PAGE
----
gzecc

Minister of Fire
Sep 24, 2008
4,691
NNJ
Not sure where the lightening hit us. Our dishwasher panel was fried, a battery charger I had plugged in got fried, and one board in the boiler was fried. Also many circuit breakers were tripped.
 

Bad LP

Minister of Fire
Nov 28, 2014
1,221
Northern Maine
I’ll have to see if I still have the pics of the melted plastic and burnt wires. How the house didn’t burn to the ground I’ll never know.
Melted and splattered copper is still on the concrete. Busted up conduit. Wiped out the generator.
It took out the alarm so there would have been zero notification. Came in on the phone line.
That’s when I learned about bonding your gas line.
 

Woodspliter

Member
Jan 25, 2020
96
Maine
That's scary, I'll have to look into these surge protectors more. I did a quick search for Siemens and it looks like they have a few options for my panel. I have 200 amp service but I'm quickly running out of room.
 

fbelec

Minister of Fire
Nov 23, 2005
2,784
Massachusetts
i am a siemans murray guy. watch your price vs. clamp voltage for whole house surge protection. or i wish they would call it spike protection. they can range from 40 to thousands of dollars each. for a few hundred square d makes good ones. then for added protection use good not cheap plug in units where needed. badlp what was this about bonding the gas line? some of the inspectors i run into tell me to pull it off the gas line.
 

peakbagger

Minister of Fire
Jul 11, 2008
5,441
Northern NH
The Midnight solar SPDs (and a couple fo ohter brands I have seen )do not take up breaker space unless you have a spare double breaker. All you need to do is parallel it with a dual pole breaker that is on all the time like a well pump. Note unless the breaker is rated for two conductors (very rare) you need to remove the wires from the breaker and terminate the SPD and well wires and a jumper with wire nuts and tie the jumpers to the breaker. You may need to punch a hole in the panel case if you dont have spare knockout of the right size.
 

maple1

Minister of Fire
Sep 15, 2011
10,530
Nova Scotia
I do not think anyone will say bad things about the system 2000, although two folks reporting cooked control boards would have me install a dedicated surge protection device on the boiler rather than depending on a whole house unit. The big issue is they cost more to install up front as there has to be a hot water maker (Amtrol Boilermate or equivalent) which retails for around $1000 probably $2,000 installed. Since they sell direct to dealers with assigned territories I expect that also ups the cost.
I might consider a heat pump water heater, vs. the indirect, at that cost.
 

Bad LP

Minister of Fire
Nov 28, 2014
1,221
Northern Maine
i am a siemans murray guy. watch your price vs. clamp voltage for whole house surge protection. or i wish they would call it spike protection. they can range from 40 to thousands of dollars each. for a few hundred square d makes good ones. then for added protection use good not cheap plug in units where needed. badlp what was this about bonding the gas line? some of the inspectors i run into tell me to pull it off the gas line.
I read that the gas pipe should be bonded to the electric system grounding wire. It was something about getting the electric charge away from the gas pipe and not using it as a grounding point IIRC. It was 11 years ago.
So I grabbed a grounding clamp for the gas pipe and a hunk of #6 bare copper and ran it over to the 2/0 ground wire where the insulation was cut away and attached it. Also being that the strike hit the phone line and blew the interface box all over the basement I replaced that with a #8 wire versus the #12 that the phone company installed.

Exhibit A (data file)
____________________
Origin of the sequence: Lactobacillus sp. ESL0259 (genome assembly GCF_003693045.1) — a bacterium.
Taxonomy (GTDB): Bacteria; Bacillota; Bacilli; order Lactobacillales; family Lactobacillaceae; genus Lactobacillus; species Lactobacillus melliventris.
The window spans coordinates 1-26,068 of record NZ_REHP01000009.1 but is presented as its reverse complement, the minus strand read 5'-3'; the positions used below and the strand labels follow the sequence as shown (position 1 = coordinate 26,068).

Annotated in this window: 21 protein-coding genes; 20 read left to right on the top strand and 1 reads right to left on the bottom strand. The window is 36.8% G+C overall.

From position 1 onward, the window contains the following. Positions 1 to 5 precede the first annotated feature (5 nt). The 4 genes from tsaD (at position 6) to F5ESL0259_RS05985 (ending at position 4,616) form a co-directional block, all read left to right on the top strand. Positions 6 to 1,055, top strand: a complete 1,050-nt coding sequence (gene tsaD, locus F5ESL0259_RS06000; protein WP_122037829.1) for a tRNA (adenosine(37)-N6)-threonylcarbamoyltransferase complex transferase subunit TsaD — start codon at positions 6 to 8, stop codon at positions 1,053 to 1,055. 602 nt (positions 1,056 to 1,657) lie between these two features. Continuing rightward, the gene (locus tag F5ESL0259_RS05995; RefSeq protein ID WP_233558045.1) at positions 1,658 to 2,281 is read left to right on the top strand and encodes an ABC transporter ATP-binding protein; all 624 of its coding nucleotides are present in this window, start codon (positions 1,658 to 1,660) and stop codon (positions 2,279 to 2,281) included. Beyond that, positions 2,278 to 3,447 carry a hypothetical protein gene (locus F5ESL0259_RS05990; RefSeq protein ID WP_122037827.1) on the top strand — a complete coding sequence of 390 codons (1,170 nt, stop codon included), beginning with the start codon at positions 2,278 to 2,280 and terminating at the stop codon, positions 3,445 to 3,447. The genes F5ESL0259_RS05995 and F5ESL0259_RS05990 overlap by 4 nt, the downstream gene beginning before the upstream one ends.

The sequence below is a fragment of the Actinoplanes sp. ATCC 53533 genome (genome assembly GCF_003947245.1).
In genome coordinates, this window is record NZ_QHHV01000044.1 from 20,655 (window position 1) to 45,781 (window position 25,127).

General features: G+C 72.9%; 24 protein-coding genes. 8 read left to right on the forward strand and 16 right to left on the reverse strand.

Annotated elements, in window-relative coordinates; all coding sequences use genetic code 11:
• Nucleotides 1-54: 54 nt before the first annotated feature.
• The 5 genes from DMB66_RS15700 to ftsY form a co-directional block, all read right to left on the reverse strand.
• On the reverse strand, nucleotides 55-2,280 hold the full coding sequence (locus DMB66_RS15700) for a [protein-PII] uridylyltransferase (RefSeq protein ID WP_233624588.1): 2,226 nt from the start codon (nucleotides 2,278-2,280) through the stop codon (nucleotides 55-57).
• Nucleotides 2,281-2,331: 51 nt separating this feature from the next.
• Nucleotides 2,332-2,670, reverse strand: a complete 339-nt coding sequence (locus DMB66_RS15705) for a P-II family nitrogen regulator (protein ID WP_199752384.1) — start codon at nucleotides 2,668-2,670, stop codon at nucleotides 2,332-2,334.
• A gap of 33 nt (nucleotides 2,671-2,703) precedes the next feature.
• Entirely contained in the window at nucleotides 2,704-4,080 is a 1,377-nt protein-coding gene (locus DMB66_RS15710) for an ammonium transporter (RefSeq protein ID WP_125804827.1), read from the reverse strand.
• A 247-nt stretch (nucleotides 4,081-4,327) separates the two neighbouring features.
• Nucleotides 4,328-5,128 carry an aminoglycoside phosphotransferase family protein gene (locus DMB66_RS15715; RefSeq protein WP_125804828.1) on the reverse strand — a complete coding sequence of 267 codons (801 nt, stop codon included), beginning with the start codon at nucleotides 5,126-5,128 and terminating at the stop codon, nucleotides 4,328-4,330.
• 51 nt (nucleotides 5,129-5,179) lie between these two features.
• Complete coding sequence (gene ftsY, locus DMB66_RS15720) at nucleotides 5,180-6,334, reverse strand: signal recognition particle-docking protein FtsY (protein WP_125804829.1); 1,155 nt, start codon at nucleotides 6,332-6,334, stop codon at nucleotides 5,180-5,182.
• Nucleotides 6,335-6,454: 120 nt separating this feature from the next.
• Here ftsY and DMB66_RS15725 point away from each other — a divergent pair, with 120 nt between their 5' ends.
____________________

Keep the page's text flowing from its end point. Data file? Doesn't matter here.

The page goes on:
Also I'm on LP so it's a plastic gas line from the tank and you have the plastic coated elbows (I forget the proper term for them) so there ain't a lot of conductivity grounding that way.
 

maple1

Minister of Fire
Sep 15, 2011
10,530
Nova Scotia
More on topic, I would also check out Granby.

They are made at the former Kerr factory a half hour away from me - Kerr is now branded Granby.

(I have no actual experience with them though).
 

firefighterjake

Minister of Fire
Jul 22, 2008
19,126
Unity/Bangor, Maine
Around here most of the Heating guys seem to prefer Biasi and Pensotti oil boilers . . . I've had great luck with my Pensotti oil heater.
 

Woodspliter

Member
Jan 25, 2020
96
Maine
I do like the biasi's they seem simple and easy maintenance, We'll see. I think I'm going g to leave it up to my installer. I thought a biasi with two zones with a rellio buners set up with the direct vent kit would be a nice setup because I have no choice other than sidewall venting
 

firefighterjake

Minister of Fire
Jul 22, 2008
19,126
Unity/Bangor, Maine
I do like the biasi's they seem simple and easy maintenance, We'll see. I think I'm going g to leave it up to my installer. I thought a biasi with two zones with a rellio buners set up with the direct vent kit would be a nice setup because I have no choice other than sidewall venting
That's pretty much what I have . . . well except that it's a Pennsotti and has three zones and is plumbed for a future fourth zone if I want . . . but I also have the Riello burner and sidewall venting.
 

firefighterjake

Minister of Fire
Jul 22, 2008
19,126
Unity/Bangor, Maine
pennsotti those are made in maine right? Do you have a power venter or is it set up as a direct vent ?
To tell the truth I always thought they were Italian . . . but now I think you may be right -- either made in Maine or in Canada. I think I may have learned something new today. All I know is it's been fantastic and a huge step up from the old oil boiler.

It's a direct vent out the back wall of our utility room. The pipe itself is relatively large (compared to say the Power Vent from our propane gas water heater), but it contains a double pipe configuration with incoming air and exhaust in the same pipe.